The Rise and Uncertain Future of the Gig Economy
At the height of the coronavirus, home delivery grocery slots became the holy grail of online quests. In fact, it still is! Home delivery services have been big business for supermarkets and big-box stores like Walmart and Costco. This is also true overseas. Last year the UK’s online-only supermarket delivery service Ocado, reported a $56m deficit and are now turning away customers due to high online ordering demand. Even now, months after lockdown restrictions have eased, the home delivery industry shows no signs of slowing down.
Online shopping is set to make up 6.4% of the global grocery sales by the end of 2021. That’s nearly 2% higher than the pre-coronavirus prediction of 4.6% of sales, according to Rabobank International’s forecasts. And yes, small businesses are taking note. Restaurants all over the country saw a curbside pick upsurge over 200% for retailers and restaurants. Many small businesses saw spikes in sales using similar models.
The Rise of The Gig Economy
But behind the home delivery industry are the gig workers. And as anyone knows, the success of any company is directly linked to those who work behind the scenes. However, in this case, gig workers are front and center! Let’s face it, we all love gig workers! We rely on them to deliver food, packages, and even to take us places! The convenience they provide is immeasurable. They’re also a big part of the workforce and the economy.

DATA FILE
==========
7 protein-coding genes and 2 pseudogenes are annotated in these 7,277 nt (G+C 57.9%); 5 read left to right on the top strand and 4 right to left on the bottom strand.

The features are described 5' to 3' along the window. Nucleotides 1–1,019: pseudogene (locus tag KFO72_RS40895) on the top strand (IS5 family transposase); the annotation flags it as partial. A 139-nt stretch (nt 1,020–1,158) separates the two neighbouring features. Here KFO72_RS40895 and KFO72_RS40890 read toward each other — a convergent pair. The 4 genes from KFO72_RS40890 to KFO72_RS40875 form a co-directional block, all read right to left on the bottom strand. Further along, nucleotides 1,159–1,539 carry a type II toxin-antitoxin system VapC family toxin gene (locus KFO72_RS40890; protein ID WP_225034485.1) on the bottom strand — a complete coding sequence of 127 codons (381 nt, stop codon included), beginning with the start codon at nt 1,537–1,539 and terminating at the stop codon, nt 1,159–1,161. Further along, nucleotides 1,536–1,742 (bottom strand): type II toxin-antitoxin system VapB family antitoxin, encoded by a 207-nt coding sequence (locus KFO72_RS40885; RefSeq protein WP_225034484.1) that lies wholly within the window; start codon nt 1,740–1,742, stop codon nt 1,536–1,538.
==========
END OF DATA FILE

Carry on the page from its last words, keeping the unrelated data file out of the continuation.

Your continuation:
The gig economy boomed within the past decade, thanks to smartphones and the billions of dollars of venture capital money that invested in companies within this space. Gig-related jobs have been exceptionally popular with anyone needing (or wanting) to make a few extra part-time bucks. The flexible schedules and the technology that gives its workers the ability to get paid fast have made it an attractive option for many.
The gig industry has become so popular and widespread that it even changed labor laws! For example, California lawmakers passed a bill last year, known as Assembly Bill 5 (AB5), requiring gig economy workers to be re-classified as employees instead of contractors.
As COVID-19 hit, it was clear that gig workers were essential. However, the pandemic and the higher than expected unemployment rate increased competition dramatically. Gig-based companies and their workforce were never meant to accommodate this many people needing to do “gigs” on a full-time basis. Experts believe the influx of new gig workers have and will make it less likely for the highly rated and longer-tenured workers to find as much work. This will cause them to seek work elsewhere. As a result, losing these highly rated gig workers to the crop of newcomers may result in service issues for consumers.
Regardless, demand for gig workers and their services shows no end in sight. Even as bars and restaurants start to reopen (at limited capacity) in order to maintain social distancing), home delivery will continue to be attractive, if not preferred option to many. Given the boost delivery services are giving the food industry, it would be surprising if small businesses revert back to dine-in only again. However, it can be surmised, that as COVID-19 levels decrease, that the herd of newbie gig workers will likely and eventually thin out.